This article originally appeared in Issue 5 (May 2020).
Three recent cases have illustrated the application of a number of legal principles that frequently arise in child abuse cases, including those set out in WM Morrison Supermarket plc v Various Claimants  UKSC 12 and Barclays Bank plc v Various Claimants  UKSC 13, discussed above.
Haringey London Borough Council v FZO  EWCA Civ 180
The Court of Appeal dismissed the Defendant’s appeal against a judgment extending the limitation period by some 25-30 years and awarding £1.1 million to a former pupil abused by a school teacher. The Defendant accepted vicarious liability whilst the pupil had been at the school, but maintained that the relationship was consensual thereafter. This was rejected: the judge was right to hold that conditioned consent resulting from a grooming process was not true consent. The court also rejected the argument that the relationship was not sufficiently close to the teacher’s employment for vicarious liability to arise after the pupil left school. The evaluative judgment that the teacher’s abuse of trust in the period leading up to his majority continued to operate thereafter would not be disturbed. As to limitation, the argument that adverse factors concerning the teacher’s credibility should not be weighed in the balance in considering whether to extend limitation under Limitation Act 1980 s.33 was rejected. Defendants challenging disapplication of the limitation period on the basis of the claimant’s lack of credibility took a risk of adverse findings being made about their own credibility and the issue could not be decided without assessing the credibility of rival accounts.
DSN v Blackpool Football Club  EWHC 695 (QB)
The limitation period was extended by some 22 years to allow a claim arising from abuse by a football coach to proceed, notwithstanding the death of key witnesses including the alleged abuser in the intervening period. The low value of the claim was not a “trump card” to be played by the Defendant and was not one of the factors expressly identified in section 33(3), though the likely value of an award may be important where limitation is determined as a preliminary issue and there is likely to be some considerable time before trial . For practical purposes it was impossible for the Claimant to raise the claim before he did, given in particular the effect of the abuse upon him. The allegations of abuse were accepted without qualification or reservation. Applying the two stage approach in Barclays, the relationship was akin to employment despite the fact that the coach was an unpaid volunteer and it was just and reasonable that vicarious liability should arise. He was a scout for the club and the club lent him credibility by “lavishing tickets and access on him and his protégés.”  At stage 2 it was held that the abuse was so closely connected with the relationship, even on a foreign trip, that the club should be vicariously liable. It was noted that the Claimant’s psychiatric injuries had been exacerbated by the club’s conduct since being notified of the claim: “They conceded nothing at all at any point and made no effort to sympathise or to reach out in ways that might have mitigated the difficulties faced by DSN in the years since disclosure”. The Claimant was awarded general damages of £17,000 and a small amount of agreed special damages.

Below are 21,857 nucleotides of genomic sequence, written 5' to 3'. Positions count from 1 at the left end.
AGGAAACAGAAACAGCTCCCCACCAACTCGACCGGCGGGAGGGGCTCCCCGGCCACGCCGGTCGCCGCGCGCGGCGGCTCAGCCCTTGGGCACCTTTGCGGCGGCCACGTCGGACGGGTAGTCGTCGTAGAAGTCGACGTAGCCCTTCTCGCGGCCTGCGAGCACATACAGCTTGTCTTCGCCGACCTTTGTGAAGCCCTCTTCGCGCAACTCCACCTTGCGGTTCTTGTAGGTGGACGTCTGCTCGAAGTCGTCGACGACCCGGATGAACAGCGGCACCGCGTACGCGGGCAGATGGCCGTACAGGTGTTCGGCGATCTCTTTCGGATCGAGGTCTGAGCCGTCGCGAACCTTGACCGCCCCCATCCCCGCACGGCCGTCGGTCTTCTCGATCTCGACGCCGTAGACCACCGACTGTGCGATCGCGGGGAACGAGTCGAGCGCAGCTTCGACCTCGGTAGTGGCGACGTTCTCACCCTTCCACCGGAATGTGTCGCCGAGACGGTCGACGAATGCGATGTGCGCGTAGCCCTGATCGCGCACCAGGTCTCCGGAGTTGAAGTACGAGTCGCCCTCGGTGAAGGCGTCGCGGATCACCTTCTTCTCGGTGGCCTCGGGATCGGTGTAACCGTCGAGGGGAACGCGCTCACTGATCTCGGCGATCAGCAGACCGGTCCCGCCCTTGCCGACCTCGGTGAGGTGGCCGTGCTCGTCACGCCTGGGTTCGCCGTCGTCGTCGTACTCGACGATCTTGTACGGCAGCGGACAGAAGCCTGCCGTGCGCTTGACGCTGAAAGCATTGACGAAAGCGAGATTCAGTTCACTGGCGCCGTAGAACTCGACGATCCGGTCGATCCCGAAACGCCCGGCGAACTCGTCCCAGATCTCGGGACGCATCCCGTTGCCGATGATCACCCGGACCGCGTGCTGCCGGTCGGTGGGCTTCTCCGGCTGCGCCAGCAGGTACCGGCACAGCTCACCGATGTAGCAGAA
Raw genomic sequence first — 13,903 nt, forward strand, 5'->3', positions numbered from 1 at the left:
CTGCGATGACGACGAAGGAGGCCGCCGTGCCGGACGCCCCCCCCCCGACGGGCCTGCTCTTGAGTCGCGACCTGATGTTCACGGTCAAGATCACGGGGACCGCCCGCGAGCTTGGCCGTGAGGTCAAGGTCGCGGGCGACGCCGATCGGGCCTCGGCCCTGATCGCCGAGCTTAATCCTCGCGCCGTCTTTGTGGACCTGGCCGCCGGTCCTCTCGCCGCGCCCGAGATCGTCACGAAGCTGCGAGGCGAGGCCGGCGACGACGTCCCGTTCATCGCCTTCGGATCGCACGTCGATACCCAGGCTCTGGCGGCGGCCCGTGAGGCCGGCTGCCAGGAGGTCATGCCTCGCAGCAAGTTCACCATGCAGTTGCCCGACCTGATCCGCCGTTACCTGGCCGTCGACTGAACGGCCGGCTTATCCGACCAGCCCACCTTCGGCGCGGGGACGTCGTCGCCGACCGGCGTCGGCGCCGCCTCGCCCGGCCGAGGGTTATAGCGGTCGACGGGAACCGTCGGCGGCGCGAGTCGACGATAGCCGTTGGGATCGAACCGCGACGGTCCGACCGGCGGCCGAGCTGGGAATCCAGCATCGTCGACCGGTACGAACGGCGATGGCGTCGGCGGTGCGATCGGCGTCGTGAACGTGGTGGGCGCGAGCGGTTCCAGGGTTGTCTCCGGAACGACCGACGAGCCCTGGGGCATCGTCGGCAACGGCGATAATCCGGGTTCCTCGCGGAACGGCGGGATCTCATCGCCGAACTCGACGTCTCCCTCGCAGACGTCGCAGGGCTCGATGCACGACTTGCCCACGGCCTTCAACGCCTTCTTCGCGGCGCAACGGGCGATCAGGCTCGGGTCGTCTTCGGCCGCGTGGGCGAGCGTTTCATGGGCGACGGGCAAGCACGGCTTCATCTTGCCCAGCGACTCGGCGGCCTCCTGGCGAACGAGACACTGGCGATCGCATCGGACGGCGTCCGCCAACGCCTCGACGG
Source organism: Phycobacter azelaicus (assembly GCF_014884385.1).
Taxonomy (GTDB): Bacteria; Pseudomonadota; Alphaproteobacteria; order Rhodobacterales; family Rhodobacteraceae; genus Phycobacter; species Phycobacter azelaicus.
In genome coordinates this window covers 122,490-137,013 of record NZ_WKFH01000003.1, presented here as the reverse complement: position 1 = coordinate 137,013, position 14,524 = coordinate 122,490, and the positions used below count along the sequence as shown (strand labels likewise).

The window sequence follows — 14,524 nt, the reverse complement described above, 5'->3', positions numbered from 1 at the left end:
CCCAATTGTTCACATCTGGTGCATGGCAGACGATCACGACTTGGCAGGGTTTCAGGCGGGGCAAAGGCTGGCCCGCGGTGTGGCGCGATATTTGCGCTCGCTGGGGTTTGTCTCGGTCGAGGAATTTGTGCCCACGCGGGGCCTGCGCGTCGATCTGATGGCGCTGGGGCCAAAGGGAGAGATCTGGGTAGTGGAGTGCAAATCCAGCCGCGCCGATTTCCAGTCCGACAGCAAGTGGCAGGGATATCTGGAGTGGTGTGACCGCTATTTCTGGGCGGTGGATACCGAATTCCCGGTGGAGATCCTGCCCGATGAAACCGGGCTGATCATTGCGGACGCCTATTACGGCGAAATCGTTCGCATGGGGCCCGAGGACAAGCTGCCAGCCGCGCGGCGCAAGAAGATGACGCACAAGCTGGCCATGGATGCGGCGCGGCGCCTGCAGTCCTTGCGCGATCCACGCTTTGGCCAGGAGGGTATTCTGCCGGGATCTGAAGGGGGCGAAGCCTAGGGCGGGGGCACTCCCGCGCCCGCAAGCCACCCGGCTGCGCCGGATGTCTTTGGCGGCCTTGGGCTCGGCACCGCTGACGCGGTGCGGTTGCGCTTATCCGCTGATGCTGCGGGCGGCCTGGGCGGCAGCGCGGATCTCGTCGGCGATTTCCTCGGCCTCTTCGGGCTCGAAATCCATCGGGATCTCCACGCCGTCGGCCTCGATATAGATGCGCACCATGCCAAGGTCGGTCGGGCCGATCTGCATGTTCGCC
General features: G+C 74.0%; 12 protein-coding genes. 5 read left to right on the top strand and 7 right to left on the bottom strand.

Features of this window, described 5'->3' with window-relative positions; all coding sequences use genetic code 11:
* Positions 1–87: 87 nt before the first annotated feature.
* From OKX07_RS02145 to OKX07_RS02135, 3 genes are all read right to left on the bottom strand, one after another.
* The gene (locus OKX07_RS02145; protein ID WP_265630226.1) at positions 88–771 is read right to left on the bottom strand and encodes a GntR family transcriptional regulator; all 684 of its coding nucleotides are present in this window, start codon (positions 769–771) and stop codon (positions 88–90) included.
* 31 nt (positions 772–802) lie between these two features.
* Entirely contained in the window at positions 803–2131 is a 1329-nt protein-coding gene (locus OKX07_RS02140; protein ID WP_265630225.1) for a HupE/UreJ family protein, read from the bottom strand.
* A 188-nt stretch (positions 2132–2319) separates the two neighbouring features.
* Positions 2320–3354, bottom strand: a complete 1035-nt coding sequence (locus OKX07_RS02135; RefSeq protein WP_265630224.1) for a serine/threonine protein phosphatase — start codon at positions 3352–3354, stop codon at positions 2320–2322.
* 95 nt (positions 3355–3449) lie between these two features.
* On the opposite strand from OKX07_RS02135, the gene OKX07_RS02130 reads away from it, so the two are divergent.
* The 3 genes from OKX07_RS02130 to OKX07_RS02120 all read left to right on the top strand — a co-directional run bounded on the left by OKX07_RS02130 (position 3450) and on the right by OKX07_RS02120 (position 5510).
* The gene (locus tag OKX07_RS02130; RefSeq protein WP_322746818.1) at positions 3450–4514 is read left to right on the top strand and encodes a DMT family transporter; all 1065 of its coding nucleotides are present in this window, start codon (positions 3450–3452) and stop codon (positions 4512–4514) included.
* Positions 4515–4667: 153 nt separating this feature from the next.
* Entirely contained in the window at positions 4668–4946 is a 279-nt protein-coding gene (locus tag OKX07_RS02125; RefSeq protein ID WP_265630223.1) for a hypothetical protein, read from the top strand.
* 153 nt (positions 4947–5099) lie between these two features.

EXE v Governors of the Royal Naval School  EWHC 596 (QB)
The case concerned whether a school was vicariously liable in tort for the actions of a kitchen porter in 1991 who had sex with a pupil who was 14. The judge declined to extend the limitation period given the deterioration in and availability and cogency of evidence. Moreover, notwithstanding that the acts were criminal offences, the judge considered that they were consensual and did not give rise to claims in tort. Neither was the judge persuaded that the school should be vicariously liable had there been any valid claims – the porter did not use his position at the school to get to know the pupil and the majority of the relationship took place after he left. The judge also held that the school had not been directly negligent in respect of the checks it conducted on the porter, who was not a member of the academic, boarding or administrative staff.
Robert Seabrook QC and Justin Levinson appeared for the Respondent in Haringey LBC v FZO. They did not contribute to this article.